Review: iHome iH15 ColorTunes LED Color Changing Speaker for iPod
After seeing and hearing hundreds, perhaps even a thousand different iPod speakers, it takes something special to truly interest us. Most of the systems we test are some combination of me-too, overly expensive, or functionally problematic, so we rejoice when a company comes up with an interesting new idea, sells it at a reasonable price, and doesn't screw up anything in the implementation. iHome's iH15 ColorTunes LED Color Changing Speaker for iPod ($60) is a prime example.
Understand going in that iH15 is designed for a very specific purpose: though it works with all of the Dock Connector-equipped iPods and is affordable enough to pair with any of them, it’s unquestionably best suited to the iPod nano and its owners. The primary feature of what starts out looking like a white plastic cube is a color-shifting light system that’s found inside, emitting a soft glow that shifts from orange to yellow to green, purple, blue, pink, and red, visible faintly under normal light, and charmingly noticeable in a darker room. Separate buttons control the system’s audio power, lighting power, and volume, so you can have the speakers off but the lighting on, and vice-versa.
Using the “color” button, you can either set iH15 to shift colors slowly, quickly and abruptly, or not at all, staying fixed on a color that matches your iPod nano, or turning off all colors in favor of standard white. Given the “nanochromatic” marketing campaign of the fourth-generation nano, and the similar colors of its second-generation predecessor, even leaving the little unit constantly fading between tones is pretty cool—something close to magic for younger users. Even as somewhat jaded adults, there was no doubt in our minds the first time we saw it in person that it could have been enlarged, used as a living room display piece, and sold for a higher price; iHome’s choice to make it small, affordable, and fun was a brilliant one.
Given that it sells for only $60, our sonic expectations were somewhat tempered by the reality that many companies would sell something with these audio drivers alone for that price. iHome interrupts the white plastic with three silver-accented speaker drivers—left and right active drivers, plus a front-mounted passive subwoofer—plus a silver base and a silver and white iPod dock on top. Thanks to the three-driver array, iH15 performs music in a midrange-heavy fashion with enough bass warmth to satisfy young listeners, but relatively little treble and an only price-acceptable overall level of distortion. The system can be turned up loud, but suffers as it goes higher; we’d describe the audio as typical clock radio quality, perhaps a little better thanks to the passive bass driver, but not spectacular.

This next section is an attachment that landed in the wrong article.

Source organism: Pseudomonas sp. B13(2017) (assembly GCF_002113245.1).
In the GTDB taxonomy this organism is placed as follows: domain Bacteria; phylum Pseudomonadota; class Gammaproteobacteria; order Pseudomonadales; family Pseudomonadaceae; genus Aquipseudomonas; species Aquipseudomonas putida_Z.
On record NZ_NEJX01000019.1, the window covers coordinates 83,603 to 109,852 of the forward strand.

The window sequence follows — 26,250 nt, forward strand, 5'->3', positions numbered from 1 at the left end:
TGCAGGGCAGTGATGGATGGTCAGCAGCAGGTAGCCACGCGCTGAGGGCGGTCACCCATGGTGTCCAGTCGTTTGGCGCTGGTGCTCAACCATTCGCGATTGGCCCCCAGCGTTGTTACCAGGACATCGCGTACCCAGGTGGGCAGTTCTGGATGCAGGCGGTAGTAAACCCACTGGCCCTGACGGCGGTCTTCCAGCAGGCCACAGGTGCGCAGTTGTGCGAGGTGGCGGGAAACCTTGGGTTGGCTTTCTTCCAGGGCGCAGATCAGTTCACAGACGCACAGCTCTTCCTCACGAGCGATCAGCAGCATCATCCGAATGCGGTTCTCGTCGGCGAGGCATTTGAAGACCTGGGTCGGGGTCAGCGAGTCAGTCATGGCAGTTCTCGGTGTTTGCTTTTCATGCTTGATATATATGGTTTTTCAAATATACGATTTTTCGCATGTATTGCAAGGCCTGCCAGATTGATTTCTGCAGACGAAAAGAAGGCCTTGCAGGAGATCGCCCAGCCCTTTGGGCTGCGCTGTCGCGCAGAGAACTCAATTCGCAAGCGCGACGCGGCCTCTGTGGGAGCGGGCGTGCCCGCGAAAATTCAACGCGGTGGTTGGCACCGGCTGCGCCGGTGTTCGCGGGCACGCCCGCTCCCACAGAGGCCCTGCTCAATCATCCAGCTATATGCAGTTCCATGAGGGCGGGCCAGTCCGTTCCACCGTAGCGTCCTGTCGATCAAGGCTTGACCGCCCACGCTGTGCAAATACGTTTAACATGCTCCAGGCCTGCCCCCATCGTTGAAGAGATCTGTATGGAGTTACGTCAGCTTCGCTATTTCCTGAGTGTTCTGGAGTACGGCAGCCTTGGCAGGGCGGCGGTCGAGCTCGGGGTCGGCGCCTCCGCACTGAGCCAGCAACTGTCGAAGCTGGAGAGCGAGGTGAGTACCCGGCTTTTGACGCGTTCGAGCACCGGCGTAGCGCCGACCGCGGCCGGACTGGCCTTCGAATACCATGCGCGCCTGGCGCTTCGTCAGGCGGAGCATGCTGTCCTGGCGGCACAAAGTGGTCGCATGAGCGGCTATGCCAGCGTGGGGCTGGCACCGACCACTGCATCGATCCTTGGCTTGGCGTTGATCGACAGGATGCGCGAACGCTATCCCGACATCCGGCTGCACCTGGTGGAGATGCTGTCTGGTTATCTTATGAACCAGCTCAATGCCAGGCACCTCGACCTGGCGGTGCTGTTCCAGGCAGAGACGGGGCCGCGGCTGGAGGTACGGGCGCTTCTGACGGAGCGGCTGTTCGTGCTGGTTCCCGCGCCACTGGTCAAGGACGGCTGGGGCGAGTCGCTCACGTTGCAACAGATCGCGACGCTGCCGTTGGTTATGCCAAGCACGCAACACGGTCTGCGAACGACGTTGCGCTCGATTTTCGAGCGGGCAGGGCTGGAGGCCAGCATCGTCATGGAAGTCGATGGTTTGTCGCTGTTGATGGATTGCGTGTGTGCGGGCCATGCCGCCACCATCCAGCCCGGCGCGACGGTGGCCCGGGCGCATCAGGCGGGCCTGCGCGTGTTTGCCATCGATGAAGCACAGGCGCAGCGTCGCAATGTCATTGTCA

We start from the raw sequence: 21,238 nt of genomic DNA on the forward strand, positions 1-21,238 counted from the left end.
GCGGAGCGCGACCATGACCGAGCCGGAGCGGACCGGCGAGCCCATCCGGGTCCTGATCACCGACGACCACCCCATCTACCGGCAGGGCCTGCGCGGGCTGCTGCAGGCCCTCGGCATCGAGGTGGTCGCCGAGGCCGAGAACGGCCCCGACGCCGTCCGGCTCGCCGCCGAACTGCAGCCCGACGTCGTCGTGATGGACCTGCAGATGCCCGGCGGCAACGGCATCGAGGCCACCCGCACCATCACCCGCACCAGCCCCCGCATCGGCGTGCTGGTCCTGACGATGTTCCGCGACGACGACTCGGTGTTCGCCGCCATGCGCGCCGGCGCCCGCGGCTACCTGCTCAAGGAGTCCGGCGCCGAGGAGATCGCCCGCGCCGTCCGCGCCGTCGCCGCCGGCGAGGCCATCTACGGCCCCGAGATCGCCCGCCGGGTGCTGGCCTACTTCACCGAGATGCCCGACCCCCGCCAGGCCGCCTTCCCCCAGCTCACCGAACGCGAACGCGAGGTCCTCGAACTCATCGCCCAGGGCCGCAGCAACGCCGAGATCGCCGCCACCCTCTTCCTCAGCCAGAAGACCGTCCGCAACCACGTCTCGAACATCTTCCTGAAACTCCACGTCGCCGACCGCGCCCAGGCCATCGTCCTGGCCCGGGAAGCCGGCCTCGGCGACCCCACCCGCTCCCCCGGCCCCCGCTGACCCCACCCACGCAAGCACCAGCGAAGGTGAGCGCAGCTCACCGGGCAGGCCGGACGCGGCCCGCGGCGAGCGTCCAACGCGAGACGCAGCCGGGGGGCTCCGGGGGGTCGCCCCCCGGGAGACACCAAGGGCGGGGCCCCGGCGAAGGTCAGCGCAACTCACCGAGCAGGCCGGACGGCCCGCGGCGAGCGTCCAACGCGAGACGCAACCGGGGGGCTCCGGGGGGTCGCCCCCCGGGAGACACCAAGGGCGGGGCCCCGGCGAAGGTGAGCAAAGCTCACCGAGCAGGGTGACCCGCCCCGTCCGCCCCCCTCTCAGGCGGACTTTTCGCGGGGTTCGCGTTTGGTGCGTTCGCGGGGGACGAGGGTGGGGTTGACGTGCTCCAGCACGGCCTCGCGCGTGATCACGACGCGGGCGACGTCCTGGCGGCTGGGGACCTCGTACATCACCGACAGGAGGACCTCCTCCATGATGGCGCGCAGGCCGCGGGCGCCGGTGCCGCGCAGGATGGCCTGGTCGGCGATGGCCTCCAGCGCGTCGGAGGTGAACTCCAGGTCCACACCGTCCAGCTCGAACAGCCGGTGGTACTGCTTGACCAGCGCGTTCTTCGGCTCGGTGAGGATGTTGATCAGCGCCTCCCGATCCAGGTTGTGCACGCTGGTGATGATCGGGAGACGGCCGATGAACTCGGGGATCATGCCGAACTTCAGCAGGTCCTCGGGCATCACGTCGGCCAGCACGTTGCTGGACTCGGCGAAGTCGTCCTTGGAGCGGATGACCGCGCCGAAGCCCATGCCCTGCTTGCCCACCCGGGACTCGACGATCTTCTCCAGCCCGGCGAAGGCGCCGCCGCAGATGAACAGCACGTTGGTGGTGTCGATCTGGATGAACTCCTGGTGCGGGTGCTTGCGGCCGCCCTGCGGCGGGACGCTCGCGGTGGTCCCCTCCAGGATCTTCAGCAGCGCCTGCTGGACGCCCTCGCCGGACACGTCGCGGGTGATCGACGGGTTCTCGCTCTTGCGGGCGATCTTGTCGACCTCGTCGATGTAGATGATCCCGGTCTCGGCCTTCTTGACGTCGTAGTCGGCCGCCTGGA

For $60, the good but not great sonic performance isn’t surprising, though it is one of two factors that modestly detracted from our overall rating. The other is the absence of any intensity control for the lighting system, which we’d frankly want only to increase its power over the current levels rather than to dim it further. Right now, the iH15 feels like a soft mood light that can sit on a nightstand or desk, but with the option to kick up the brightness a bit, it would be even better. Ditto on the speakers, and ditto again on the potential inclusion of other features—a classic iHome clock radio, a remote, and so on, all things that would add to the price and transform this simple little cube into something much bigger.
iHome needn’t do any of these things; thanks to its great design, pricing, and overall execution, iH15 just happens to inspire visions of all the other cool speakers that could be made with similarly clean designs and color-shifting technology. It is without question the single most interesting iPod speaker we’ve seen in the past year, an iconic little sound cube that’s worthy of our high recommendation.